From ‘Focal Fossa’ to ‘Groovy Gorilla’. What’s new in Ubuntu 20.10?

If you have been a hardcore Ubuntu fan, then the chances are you probably have been waiting for the release of Canonical’s new Ubuntu 20.10 ‘Groovy Gorilla’, which will also be powered by the latest Linux 5.8 kernel. So if you have been away from the Linux world, this will be your chance to jump back right on the hype train.

Groovy who?

Canonical is still managing to keep up the trend of naming Ubuntu releases after the names of animals as they have finally come out with the new release with the codename of ‘Groovy Gorilla’ for their latest Ubuntu release. Ubuntu 20.10 ‘Groovy Gorilla’, although not a “Long Term Support” release, brings a lot of new changes to the table as it ships with the latest stable Linux kernel 5.8. However, if you need the long term support, it is still recommendable that you use Linux 20.04 ‘Focal Fossa’ instead. If you are one of those brave souls out there, fear not as Ubuntu 20.10 will continue to get support until July of 2021 for nine months. 

‘Groovy Gorilla’ will also be getting all the new features that are included in GNOME 3.38 update while the most notable features being the improved fingerprint support and the ability to login with your fingerprint.

App grid

The app grid will also be getting one of the most anticipated changes as it will now let you manually rearrange applications and create folders with more than 9 items in them. It will also have the ability to scale better on higher resolution displays.


Another biggest change is the improvements to the Calendar as it will now display all the tasks and events such as birthdays, meetings, and reminders in the tray itself. In case you were wondering, you are not required to manually add them there, you can add your accounts via the settings window and it will automatically sync with your existing calendars.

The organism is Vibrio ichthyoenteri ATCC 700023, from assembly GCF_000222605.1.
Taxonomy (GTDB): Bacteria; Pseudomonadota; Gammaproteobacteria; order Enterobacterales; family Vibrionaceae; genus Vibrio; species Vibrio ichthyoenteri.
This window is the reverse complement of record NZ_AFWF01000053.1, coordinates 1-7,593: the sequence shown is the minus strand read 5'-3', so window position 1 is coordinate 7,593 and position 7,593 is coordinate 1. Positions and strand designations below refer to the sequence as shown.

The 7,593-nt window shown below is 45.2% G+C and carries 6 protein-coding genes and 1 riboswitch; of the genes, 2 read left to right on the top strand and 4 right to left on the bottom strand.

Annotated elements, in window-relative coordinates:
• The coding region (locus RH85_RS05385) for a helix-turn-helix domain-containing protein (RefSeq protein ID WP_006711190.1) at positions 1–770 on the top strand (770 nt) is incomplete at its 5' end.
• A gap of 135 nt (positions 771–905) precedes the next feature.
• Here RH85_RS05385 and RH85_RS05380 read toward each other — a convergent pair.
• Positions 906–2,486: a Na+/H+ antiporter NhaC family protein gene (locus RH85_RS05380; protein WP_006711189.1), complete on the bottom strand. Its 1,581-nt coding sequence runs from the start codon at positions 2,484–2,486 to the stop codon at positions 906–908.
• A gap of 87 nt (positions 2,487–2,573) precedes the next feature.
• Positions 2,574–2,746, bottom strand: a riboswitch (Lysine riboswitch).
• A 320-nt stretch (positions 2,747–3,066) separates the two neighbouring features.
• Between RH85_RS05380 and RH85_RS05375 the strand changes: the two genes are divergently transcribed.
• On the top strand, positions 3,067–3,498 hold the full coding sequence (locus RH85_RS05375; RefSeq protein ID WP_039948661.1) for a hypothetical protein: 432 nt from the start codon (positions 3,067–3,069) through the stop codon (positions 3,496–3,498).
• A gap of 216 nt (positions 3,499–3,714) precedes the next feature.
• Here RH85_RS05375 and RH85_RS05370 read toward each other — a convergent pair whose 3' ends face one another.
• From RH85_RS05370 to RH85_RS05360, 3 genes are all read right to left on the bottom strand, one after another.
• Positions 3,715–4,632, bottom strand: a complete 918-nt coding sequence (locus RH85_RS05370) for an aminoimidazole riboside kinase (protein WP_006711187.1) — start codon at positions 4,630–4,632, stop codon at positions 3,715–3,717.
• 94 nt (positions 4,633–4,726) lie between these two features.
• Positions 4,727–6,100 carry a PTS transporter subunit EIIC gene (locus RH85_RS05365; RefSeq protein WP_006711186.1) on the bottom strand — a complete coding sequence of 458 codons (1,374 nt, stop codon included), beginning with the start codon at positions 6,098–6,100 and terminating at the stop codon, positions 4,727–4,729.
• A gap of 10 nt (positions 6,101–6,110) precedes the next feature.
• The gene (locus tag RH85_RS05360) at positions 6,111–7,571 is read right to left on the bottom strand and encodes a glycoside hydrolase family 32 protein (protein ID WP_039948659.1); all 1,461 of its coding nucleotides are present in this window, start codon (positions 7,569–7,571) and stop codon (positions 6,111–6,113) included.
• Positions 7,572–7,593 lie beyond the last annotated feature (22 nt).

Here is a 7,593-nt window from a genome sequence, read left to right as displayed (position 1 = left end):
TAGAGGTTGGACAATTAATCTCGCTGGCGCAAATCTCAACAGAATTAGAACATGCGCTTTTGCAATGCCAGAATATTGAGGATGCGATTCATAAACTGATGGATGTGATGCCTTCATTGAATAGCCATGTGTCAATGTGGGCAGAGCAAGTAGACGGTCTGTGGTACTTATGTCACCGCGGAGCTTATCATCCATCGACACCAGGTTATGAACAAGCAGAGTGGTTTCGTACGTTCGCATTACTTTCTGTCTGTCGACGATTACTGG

Wi-Fi hotspot

In addition, there will be a new feature to turn your laptop into a Wi-Fi hotspot via a QR Code through the system settings window. You are no longer required to install any GNOME tweaks to see your battery percentage in the top bar either. The new release will also come pre-bundled with the latest Firefox version 81, LibreOffice 7.0.2, Thunderbird 78.3.2, and more.

Some of the other minor, but useful features are,

  • The option to quickly restart your computer via the ‘Restart’ button in the ‘Power Off’ menu.
  • An indicator to display whether your microphone is muted or not during a call or a recording.

Linux kernel

Speaking of the Linux kernel 5.8, the following are the most notable changes as mentioned in the Groovy Gorilla Release Notes.

  • Airtime Queue limits for better WiFi connection quality
  • Btrfs RAID1 with 3 and 4 copies and more checksum alternatives
  • USB 4 (Thunderbolt 3 protocol) support added
  • X86 Enable 5-level paging support by default
  • Intel Gen11 (Ice Lake) and Gen12 (Tiger Lake) graphics support
  • Initial support for AMD Family 19h (Zen 3)
  • Thermal pressure tracking for systems for better task placement wrt CPU core
  • XFS online repair
  • OverlayFS pairing with VirtIO-FS
  • General Notification Queue for key/keyring notification, mount changes, etc.
  • Active State Power Management (ASPM) for improved power savings of PCIe-to-PCI devices
  • Initial support for POWER10

Support for Raspberry Pi

And, finally the addition of Raspberry Pi 4 support. Ubuntu 20.10 will be the first Ubuntu release to feature support for Raspberry Pi 4 although it comes with a few ifs and buts. 

You can now download the image at

So, on a final note is it worth the effort to upgrade from your existing version?

The answer lies in what exactly you want to do with it. If you are one of those people who are curious to know about the new exciting features that have been added, this might be worth your time. But you should keep in mind that the official support for this release will end in nine months from its release date as it is not an LTS release.

Also, if you upgrade from Ubuntu 20.04 ‘Focal Fossa’, you will not be able to downgrade back to 20.04, meaning you will have to go through the trouble of reinstalling it. At the same time, it is a lot easier to upgrade from Ubuntu 20.04 as you can just get the update through the Software & Updates tool built into Ubuntu 20.04.

Are the new features worth the upgrade? Let us know in the comments below.

You can download Ubuntu 20.10 ‘Groovy Gorilla’ from Ubuntu’s official website at



Undergraduate at University of Plymouth

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